There are great dangers to the abuse of alcohol. University of Calgary clinical psychologist Dr. David Hodgins identified that binge drinking-- in the sense that an individual is actually engaging in risky drinking-- can lead to a number of concerns: accidents, violence, poor grades and bad decisions around sex.

"Most students would be in the light-drinking category, but a significant per cent would be in this infrequent, heavy-drinking category," says Hodgins.

AADAC addictions counsellor Meghan McDonald agrees the majority of the student population won't encounter trouble with substances. She noted there are key signs that an individual's use has gotten out of hand.

"Usually what we'll see is that it will start affecting different parts of their lives: their school, their financial, their family relationships, other relationships [and] their emotional well-being and physical health."

She says students with a problem may notice they have low-energy levels or that they are suffering from extreme hangovers. These physical problems then may start to affect their activity level, which will contribute to a further degradation of physical well-being. Alcoholic students may also have emotional problems, experiencing a range of undesirable feelings, from disappointment to guilt.

Beyond these obvious and immediate issues arising from the abuse of alcohol, there is also the concern that individuals who are problem drinkers in university may not be able to break the habit once they finish school. Hodgins estimates 10-15 per cent of the general population misuse alcohol, noting some may begin to develop those tendencies while in university, possibly resulting in them failing to complete their degrees.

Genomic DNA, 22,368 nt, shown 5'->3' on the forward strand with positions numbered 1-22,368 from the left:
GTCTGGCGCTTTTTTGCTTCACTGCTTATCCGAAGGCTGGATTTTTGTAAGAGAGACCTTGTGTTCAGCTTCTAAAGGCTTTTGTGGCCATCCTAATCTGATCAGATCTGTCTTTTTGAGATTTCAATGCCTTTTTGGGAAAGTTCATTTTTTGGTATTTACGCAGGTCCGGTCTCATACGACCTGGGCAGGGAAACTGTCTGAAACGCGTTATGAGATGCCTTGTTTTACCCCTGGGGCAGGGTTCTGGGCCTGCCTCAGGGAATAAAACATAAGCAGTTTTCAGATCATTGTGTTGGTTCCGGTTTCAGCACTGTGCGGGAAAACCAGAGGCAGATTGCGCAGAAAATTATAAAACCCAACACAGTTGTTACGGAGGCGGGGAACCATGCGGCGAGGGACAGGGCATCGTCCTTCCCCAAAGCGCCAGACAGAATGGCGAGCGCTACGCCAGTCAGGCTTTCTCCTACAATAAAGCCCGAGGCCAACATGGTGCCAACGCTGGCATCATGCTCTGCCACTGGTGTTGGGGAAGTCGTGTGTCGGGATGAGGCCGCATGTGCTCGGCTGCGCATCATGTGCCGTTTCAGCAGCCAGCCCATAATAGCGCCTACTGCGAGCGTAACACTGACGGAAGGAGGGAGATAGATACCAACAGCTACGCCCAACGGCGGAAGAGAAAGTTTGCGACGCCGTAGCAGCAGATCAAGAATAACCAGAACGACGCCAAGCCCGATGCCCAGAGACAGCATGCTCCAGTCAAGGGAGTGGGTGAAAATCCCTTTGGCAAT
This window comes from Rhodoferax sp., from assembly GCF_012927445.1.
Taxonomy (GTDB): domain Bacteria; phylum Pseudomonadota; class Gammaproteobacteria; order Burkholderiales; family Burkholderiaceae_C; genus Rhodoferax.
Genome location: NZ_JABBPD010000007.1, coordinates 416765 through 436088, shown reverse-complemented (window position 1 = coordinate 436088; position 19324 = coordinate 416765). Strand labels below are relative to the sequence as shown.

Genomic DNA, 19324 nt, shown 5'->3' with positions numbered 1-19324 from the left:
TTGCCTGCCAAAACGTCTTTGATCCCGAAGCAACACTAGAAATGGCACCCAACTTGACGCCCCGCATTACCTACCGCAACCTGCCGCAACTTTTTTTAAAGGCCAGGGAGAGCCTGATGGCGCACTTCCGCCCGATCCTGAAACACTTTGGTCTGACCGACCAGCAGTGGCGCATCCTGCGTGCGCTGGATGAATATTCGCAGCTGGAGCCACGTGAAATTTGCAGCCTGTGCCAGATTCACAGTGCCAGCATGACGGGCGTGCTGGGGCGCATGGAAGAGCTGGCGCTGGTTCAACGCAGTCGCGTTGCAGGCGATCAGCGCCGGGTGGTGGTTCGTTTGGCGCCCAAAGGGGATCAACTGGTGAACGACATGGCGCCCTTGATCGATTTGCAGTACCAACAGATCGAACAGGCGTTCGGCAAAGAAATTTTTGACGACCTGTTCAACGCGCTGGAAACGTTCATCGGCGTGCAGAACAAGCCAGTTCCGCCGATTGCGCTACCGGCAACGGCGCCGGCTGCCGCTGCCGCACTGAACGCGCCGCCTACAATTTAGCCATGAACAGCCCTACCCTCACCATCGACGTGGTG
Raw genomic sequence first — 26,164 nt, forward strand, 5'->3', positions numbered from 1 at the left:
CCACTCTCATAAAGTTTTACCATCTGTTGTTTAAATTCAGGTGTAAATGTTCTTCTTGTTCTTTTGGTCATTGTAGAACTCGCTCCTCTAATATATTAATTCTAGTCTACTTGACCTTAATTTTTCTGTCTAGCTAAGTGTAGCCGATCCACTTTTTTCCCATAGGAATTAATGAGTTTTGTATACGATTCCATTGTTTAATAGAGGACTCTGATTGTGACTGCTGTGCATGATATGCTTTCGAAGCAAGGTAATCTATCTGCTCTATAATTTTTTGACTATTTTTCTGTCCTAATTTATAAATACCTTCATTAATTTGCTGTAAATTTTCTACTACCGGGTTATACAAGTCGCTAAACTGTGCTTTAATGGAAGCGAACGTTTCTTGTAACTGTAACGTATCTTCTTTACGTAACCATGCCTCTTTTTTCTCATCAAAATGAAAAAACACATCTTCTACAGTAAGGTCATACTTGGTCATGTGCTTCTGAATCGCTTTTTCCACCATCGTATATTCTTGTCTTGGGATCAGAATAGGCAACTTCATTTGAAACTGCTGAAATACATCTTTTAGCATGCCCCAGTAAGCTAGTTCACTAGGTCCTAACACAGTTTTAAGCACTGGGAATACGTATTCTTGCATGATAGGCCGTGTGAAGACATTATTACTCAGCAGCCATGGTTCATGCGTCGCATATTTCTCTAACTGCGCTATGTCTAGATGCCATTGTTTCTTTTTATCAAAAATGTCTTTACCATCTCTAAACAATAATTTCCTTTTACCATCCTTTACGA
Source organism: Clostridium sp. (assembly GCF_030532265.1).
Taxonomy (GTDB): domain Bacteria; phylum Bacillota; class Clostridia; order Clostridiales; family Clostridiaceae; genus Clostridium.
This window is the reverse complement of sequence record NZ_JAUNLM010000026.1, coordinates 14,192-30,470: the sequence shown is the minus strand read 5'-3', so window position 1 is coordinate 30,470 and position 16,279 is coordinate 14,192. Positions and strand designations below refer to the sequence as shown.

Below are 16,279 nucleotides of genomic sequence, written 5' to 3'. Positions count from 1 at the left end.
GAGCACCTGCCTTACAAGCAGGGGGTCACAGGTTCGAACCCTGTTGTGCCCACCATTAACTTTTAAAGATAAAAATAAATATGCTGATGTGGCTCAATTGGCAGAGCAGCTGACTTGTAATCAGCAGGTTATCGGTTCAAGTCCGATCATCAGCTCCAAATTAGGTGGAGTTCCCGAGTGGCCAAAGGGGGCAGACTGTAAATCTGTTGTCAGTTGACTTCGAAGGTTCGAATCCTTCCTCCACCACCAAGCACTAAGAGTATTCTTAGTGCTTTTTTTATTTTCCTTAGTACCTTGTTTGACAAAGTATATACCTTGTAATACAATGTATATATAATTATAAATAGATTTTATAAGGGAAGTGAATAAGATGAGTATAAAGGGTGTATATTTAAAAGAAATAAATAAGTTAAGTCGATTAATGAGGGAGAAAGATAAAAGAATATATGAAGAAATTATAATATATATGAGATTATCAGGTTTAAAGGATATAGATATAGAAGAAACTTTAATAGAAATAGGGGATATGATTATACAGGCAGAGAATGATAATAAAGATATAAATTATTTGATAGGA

Responsible drinkers and the perpetual problem

It is certainly possible to drink responsibly. As Campus Security director Lanny Fritz suggests, one can choose to go out with friends and be safe by sticking together, alternating alcoholic drinks with non-alcoholic ones, ensuring to eat while drinking and having a plan to get home after the bar or party that won't risk lives. Students can get a Park and Party pass from Campus Security, Safewalk or the bartenders at the Den, which will allow them to leave their car on campus until nine o'clock the next morning. And, if they have serious concerns about their drinking habits, students can find services on campus to help them deal with those problems.

"AADAC is there at the counselling services the first Thursday of every month to do assessments and intakes. If some students are concerned about their use and have questions about it, they can meet with an AADAC counsellor and that support can be ongoing," says McDonald, noting they can also connect students to other programs and services. Despite such simple and seemingly self-evident solutions being available, alcohol remains one of the largest problems on campuses.

"If you talk to administrators, if you look at research data, if you talk to even students themselves, I mean, alcohol is usually identified as the, one of the, or usually the number one problem on most college campuses," says Perkins.